That is a lot of unfortunate history in the second round. Generally, the losses fall into two types. There are those in which the Caps were a hard-working team of good, but not elite skill that just did not have another gear they could call upon to move further. The 1988, 1991, and 1994 teams would fall under this category. Then there was the team that simply underachieved – the 2011 team. You could make an argument that the Caps of 2009 were of the former category, but this was a team that had the series on its plate with a Game 7 on home ice and gagged on it.
Which brings us to the 2012 team about to enter the second round, and there is something happening here. In some respects they resemble the teams of the first category – ones that have their share of hard working players in a system that stresses responsibility and attention to defense. It is not a risk-taking team, certainly not of the type that Caps fans have become used to in recent years. As such, one wonders if it has the next gear to call upon to move past the next opponent, the gear that those teams in the late 1980’s and early 1990’s did not have.
In other respects this 2012 edition of the Caps looks like the second category of teams from the past – a team that does have high-end talent -- a team with that extra gear -- but, as evidenced from their seventh-place finish in the Eastern Conference in the regular season, one capable of underachieving on large scale.
Something else seems to be going on here, though. This team has a different look to it than any of those in either of the two categories identified. At least through the first round of this series, the Caps seem to have taken a page from each of the other categories of teams. The Caps held the Boston Bruins to a total of 15 goals in seven games and killed off 21 of 23 shorthanded situations. That they would do so against a team as deep as the battle-tested defending Stanley Cup champions is evidence of a team-wide willingness to put in the effort, to do the little things and do the hard work it takes to grind out wins at this time of year. A lot like those teams of the 1980’s and early 1990’s.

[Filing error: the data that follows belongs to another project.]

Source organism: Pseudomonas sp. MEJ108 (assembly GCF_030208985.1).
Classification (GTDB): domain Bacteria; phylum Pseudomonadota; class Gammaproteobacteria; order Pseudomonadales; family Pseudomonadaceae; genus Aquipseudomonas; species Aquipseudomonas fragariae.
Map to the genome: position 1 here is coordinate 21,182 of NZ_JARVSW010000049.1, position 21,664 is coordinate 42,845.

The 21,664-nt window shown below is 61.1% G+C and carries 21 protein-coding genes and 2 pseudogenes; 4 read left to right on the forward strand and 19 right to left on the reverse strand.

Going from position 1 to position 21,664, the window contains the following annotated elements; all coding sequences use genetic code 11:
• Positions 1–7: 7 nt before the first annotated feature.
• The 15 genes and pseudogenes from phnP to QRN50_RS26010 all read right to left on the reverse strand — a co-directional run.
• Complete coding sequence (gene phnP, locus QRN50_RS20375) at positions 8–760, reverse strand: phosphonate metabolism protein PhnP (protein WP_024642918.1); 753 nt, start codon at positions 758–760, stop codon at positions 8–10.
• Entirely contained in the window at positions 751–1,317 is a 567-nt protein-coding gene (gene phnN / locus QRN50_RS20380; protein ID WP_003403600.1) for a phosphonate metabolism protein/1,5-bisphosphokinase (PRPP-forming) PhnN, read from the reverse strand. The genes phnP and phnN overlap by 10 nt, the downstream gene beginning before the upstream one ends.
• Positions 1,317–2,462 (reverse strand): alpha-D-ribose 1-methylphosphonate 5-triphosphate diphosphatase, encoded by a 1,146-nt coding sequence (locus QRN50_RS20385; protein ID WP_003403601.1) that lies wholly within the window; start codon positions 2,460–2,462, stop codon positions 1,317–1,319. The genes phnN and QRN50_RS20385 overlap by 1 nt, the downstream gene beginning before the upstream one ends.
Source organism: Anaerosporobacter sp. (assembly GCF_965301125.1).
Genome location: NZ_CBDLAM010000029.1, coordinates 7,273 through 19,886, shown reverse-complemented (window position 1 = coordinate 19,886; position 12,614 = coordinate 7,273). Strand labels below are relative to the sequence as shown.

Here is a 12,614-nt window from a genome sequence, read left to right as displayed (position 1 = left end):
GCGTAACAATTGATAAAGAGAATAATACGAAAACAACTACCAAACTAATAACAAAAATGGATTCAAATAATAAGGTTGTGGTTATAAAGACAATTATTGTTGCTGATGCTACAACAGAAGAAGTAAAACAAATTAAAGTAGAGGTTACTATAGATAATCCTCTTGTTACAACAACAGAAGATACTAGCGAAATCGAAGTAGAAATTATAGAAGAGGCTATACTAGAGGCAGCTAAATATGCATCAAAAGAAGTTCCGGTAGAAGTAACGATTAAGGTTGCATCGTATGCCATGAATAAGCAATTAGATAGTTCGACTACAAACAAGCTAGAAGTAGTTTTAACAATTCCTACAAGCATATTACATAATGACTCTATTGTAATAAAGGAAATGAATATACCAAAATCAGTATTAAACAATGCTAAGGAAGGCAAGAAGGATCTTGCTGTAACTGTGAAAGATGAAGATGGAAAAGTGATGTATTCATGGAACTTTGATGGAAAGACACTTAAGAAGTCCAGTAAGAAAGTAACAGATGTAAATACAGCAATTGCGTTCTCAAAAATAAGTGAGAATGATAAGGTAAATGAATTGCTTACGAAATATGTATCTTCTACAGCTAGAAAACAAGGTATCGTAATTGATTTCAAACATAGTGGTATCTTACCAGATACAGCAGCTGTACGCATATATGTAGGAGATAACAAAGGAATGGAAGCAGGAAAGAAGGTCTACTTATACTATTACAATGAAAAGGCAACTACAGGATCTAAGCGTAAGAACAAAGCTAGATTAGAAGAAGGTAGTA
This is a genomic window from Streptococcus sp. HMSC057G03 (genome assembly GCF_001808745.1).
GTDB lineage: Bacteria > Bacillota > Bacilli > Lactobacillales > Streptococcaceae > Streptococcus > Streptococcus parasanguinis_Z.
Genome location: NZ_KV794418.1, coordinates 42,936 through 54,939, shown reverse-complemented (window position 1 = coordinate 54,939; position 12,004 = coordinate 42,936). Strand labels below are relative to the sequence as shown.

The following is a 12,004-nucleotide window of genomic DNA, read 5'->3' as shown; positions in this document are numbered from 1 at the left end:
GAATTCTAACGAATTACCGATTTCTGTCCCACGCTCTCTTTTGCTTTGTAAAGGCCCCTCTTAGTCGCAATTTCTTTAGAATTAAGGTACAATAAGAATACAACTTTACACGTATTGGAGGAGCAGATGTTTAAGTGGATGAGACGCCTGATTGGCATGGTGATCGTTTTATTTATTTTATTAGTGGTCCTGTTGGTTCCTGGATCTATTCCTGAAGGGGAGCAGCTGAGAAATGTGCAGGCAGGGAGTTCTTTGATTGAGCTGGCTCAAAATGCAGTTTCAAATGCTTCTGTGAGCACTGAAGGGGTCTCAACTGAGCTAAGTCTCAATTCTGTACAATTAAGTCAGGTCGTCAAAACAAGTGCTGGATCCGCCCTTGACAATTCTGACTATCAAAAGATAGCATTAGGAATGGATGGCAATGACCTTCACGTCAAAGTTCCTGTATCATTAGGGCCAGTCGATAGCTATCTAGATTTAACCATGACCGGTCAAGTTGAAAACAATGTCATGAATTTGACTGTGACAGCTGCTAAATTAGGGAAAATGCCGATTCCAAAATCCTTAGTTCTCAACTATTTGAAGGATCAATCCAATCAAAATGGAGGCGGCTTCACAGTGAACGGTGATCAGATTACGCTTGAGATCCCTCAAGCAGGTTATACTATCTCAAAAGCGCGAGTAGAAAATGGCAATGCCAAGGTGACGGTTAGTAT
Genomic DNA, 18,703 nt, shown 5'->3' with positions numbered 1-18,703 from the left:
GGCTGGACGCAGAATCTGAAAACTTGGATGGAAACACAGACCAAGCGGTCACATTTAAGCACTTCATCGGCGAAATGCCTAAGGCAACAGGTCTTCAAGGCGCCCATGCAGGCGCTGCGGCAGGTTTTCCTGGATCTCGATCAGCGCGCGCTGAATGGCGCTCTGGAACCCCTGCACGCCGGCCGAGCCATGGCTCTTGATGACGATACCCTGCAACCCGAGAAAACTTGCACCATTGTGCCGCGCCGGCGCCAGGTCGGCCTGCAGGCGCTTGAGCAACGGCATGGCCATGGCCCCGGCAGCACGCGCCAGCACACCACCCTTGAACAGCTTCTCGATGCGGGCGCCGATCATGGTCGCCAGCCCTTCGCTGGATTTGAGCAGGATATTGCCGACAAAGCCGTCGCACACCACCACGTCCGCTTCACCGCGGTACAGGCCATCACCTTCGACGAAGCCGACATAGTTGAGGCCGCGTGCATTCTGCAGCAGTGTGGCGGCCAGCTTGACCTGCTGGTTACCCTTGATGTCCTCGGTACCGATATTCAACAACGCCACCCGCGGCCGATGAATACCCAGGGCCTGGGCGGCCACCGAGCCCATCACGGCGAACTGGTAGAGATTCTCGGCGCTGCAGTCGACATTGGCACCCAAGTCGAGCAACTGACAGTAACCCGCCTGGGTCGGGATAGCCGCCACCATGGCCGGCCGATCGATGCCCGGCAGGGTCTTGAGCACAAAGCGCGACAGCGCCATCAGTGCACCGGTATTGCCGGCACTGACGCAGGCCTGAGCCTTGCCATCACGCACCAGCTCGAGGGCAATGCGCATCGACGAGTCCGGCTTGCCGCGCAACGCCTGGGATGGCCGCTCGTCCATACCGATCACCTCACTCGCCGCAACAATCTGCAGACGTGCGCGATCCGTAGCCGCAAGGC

But this team is much more skilled than those earlier teams. The core of this roster is still the one that led the Caps to three consecutive 100-point seasons, two consecutive conference titles, and a Presidents Trophy. Alex Ovechkin led all Caps with five points for the series with the Bruins and tied with Boston’s Rich Peverley for the lead among all players. Nicklas Backstrom and Brooks Laich were each 1-3-4 in a close-checking series, and Alexander Semin had three goals. The difference is that when the skill didn’t come out to play, these same players did the things they needed to do to grind out wins.
The mating of elements from teams of years past seems to have created a new compound for the 2012 Capitals – resolve. And they applied both the noun and verb usages of the term in the opening round. They resolved doubts about their ability to compete with a team that would challenged them physically and psychologically. They also expressed a firmness of purpose and a determination – a resolve – to do what they needed to do to score and not be scored upon.
It is this new substance that the Capitals lacked in sufficient quantity in the earlier editions of teams that failed in the second round, and it was almost entirely absent from the teams that failed more recently. But the Caps appear to have found the wellspring of resolve and will have to apply it liberally to the next challenge in the road to a Stanley Cup.